Our facilities newsletters are designed to help you stay up-to-date on ever-changing environmental rules, regulations, and other pertinent issues related to the Manufacturing, Chemical, and Production industries.
The EPA’s proposed Hazardous Waste Generator Improvements Rule was signed on August 31, 2015, and will be published in the Federal Register within the next few weeks. The intent of the proposed rule is to stream line hazardous waste generator regulations making it easier to understand to facilitate better compliance. Additionally, the EPA hopes that the proposed rule will provide greater flexibility in how hazardous waste is managed, and close important gaps in the regulations.
Two key provisions where EPA is proposing flexibility are:
Allowing a hazardous waste generator to avoid increased burden of a higher generator status when generating episodic waste provided the episodic waste is properly managed and
Allowing a conditionally exempt small quantity generator (CESQG) to send its hazardous waste to a large quantity generator under control of the same person.
As stated in our previous newsletter, we cannot stress enough the importance of emergency preparedness in the event of catastrophic weather. To assist in understanding your facility’s vulnerability, the EPA has created a Storm Surge Inundation and Hurricane Strike Frequency Map which provides easy access to critical flood-related information about your location, including: historical hurricane strike frequency, 100 and 500 year storm Federal Emergency Management (FEMA) flood plains, and worst-case storm surge inundation.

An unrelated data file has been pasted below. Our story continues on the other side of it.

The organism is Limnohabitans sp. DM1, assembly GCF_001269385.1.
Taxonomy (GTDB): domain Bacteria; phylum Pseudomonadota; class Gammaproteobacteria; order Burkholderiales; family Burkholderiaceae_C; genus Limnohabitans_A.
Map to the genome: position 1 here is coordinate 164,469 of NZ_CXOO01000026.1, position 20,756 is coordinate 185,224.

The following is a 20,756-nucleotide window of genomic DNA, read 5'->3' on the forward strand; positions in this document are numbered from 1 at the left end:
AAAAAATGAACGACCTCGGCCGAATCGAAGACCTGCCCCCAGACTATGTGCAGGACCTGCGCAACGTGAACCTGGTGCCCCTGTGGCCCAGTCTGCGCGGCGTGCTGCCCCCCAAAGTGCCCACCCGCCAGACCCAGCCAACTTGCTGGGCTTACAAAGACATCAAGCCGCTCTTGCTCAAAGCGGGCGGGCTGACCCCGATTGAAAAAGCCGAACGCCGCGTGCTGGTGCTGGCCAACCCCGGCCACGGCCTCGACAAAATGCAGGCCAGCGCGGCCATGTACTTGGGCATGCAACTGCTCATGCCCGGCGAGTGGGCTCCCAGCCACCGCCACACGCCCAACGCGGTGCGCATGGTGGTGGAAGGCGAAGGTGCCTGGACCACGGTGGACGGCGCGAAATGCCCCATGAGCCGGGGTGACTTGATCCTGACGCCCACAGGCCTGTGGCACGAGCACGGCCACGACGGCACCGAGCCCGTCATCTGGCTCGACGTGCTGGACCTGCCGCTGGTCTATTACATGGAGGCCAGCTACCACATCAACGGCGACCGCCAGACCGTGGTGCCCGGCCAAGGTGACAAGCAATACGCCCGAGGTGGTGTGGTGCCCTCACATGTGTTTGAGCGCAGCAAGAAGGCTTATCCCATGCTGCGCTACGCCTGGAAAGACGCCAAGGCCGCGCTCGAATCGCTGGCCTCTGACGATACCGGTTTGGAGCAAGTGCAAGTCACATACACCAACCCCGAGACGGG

As we enter Fall and the holiday season consumerism leads to more waste in landfills. It takes continual effort to strive to reduce waste; let alone, strive for zero waste. But, that is exactly what some people, businesses, and communities are aiming for. “Can it be done?” is always the question asked; however, we are being shown that it can be accomplished. Zero waste is being defined as nothing sent to landfill or incineration. The city of San Francisco is aiming to be a zero waste city by 2020. New York City set a goal in April of 2015 to send zero waste to landfills and reduce waste disposal by 90 percent relative to 2005 levels, by 2030. To make this a reality it is going to take work from every individual and every business. Incorporating waste reduction in your facility should assessed on a continually basis. Start the fall season off with developing and implementing plans for zero waste! It is achievable!
PWGC has provided this newsletter solely for informational purposes; we make no warranties or certifications for a specific matter. If you require further information on a subject of this newsletter, would like to discuss your particular circumstances or would like to provide comments, please feel free to contact us.